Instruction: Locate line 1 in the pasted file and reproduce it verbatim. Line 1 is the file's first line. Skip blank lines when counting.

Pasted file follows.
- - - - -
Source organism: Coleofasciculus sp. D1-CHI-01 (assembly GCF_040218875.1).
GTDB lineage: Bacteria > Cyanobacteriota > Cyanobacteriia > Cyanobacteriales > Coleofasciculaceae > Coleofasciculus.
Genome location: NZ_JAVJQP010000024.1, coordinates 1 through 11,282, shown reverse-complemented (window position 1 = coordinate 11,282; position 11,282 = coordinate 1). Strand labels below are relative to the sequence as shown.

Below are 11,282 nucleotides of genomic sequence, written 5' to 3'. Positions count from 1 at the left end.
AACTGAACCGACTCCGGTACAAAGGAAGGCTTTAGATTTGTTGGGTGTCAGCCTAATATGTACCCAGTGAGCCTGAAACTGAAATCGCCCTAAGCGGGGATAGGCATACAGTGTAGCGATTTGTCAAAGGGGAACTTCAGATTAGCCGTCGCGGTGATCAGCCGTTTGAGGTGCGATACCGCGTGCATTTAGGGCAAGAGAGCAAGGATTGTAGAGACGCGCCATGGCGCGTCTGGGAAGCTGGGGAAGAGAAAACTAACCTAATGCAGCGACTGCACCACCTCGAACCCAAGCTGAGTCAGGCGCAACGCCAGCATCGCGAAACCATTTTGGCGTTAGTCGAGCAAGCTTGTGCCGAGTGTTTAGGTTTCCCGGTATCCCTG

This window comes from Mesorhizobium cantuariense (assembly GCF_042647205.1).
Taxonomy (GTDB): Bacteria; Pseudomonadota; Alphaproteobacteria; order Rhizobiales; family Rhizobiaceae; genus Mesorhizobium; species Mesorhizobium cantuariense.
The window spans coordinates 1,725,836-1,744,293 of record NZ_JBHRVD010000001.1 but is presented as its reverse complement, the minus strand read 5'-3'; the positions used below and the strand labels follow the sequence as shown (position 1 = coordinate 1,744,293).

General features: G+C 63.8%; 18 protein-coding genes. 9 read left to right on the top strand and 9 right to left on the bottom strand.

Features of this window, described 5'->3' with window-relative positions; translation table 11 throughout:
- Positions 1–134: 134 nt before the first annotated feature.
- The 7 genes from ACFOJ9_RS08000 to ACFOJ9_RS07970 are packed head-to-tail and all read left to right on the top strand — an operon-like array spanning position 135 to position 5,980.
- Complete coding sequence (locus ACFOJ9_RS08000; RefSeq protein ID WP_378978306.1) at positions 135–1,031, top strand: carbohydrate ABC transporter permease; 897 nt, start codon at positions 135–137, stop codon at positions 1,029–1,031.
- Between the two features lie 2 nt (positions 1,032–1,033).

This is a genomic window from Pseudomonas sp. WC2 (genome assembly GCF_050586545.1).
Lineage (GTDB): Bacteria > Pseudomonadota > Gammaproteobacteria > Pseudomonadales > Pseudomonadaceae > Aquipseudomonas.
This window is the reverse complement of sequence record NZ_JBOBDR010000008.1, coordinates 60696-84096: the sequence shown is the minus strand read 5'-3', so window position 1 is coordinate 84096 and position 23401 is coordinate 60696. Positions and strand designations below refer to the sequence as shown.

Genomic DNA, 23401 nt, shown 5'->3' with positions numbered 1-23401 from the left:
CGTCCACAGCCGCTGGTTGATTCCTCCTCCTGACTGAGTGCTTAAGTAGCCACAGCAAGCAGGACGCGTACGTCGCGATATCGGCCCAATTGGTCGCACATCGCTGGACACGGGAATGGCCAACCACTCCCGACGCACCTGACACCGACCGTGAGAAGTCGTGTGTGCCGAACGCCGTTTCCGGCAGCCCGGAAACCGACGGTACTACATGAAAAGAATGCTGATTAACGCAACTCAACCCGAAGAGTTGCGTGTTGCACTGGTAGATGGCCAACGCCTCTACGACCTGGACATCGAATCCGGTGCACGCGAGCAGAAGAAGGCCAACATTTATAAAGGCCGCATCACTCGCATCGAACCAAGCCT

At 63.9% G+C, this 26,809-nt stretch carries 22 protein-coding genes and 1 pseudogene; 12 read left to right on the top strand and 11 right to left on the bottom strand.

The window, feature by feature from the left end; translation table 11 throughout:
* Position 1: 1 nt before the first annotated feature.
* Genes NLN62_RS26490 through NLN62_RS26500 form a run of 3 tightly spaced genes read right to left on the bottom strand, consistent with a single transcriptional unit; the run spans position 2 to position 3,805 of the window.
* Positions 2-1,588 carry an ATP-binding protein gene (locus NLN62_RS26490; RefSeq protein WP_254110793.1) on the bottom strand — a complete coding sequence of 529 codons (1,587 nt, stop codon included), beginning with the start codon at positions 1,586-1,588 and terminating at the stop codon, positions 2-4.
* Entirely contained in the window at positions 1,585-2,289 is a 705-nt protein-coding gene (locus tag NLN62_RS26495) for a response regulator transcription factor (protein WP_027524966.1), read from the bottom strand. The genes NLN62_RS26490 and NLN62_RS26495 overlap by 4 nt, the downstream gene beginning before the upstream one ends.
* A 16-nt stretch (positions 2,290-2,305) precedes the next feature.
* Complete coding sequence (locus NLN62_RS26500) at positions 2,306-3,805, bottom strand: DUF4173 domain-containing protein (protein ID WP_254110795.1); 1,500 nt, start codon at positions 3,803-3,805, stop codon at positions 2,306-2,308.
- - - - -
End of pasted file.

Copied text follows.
Source organism: Coleofasciculus sp. D1-CHI-01 (assembly GCF_040218875.1).